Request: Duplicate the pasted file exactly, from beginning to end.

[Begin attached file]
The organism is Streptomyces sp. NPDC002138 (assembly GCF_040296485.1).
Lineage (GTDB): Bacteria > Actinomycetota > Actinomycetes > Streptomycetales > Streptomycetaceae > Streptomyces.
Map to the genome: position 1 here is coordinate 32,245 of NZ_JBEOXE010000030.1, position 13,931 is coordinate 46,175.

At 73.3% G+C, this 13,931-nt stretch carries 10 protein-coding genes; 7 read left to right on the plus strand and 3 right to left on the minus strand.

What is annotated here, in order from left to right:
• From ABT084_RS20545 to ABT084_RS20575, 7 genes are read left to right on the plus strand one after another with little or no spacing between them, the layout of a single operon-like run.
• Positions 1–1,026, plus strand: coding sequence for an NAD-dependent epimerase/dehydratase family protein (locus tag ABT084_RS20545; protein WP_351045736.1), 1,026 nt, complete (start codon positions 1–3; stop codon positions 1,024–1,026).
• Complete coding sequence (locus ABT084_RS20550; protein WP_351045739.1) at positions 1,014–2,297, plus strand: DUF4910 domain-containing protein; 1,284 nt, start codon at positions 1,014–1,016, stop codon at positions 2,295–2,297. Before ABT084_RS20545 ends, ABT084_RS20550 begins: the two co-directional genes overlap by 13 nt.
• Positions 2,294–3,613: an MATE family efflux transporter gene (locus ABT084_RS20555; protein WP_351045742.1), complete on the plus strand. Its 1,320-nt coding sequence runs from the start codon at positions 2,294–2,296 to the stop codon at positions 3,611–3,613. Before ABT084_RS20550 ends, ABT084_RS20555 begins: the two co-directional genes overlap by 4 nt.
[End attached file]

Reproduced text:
The organism is Streptomyces sp. NPDC002138 (assembly GCF_040296485.1).
Lineage (GTDB): Bacteria > Actinomycetota > Actinomycetes > Streptomycetales > Streptomycetaceae > Streptomyces.
Map to the genome: position 1 here is coordinate 32,245 of NZ_JBEOXE010000030.1, position 13,931 is coordinate 46,175.

At 73.3% G+C, this 13,931-nt stretch carries 10 protein-coding genes; 7 read left to right on the plus strand and 3 right to left on the minus strand.

What is annotated here, in order from left to right:
• From ABT084_RS20545 to ABT084_RS20575, 7 genes are read left to right on the plus strand one after another with little or no spacing between them, the layout of a single operon-like run.
• Positions 1–1,026, plus strand: coding sequence for an NAD-dependent epimerase/dehydratase family protein (locus tag ABT084_RS20545; protein WP_351045736.1), 1,026 nt, complete (start codon positions 1–3; stop codon positions 1,024–1,026).
• Complete coding sequence (locus ABT084_RS20550; protein WP_351045739.1) at positions 1,014–2,297, plus strand: DUF4910 domain-containing protein; 1,284 nt, start codon at positions 1,014–1,016, stop codon at positions 2,295–2,297. Before ABT084_RS20545 ends, ABT084_RS20550 begins: the two co-directional genes overlap by 13 nt.
• Positions 2,294–3,613: an MATE family efflux transporter gene (locus ABT084_RS20555; protein WP_351045742.1), complete on the plus strand. Its 1,320-nt coding sequence runs from the start codon at positions 2,294–2,296 to the stop codon at positions 3,611–3,613. Before ABT084_RS20550 ends, ABT084_RS20555 begins: the two co-directional genes overlap by 4 nt.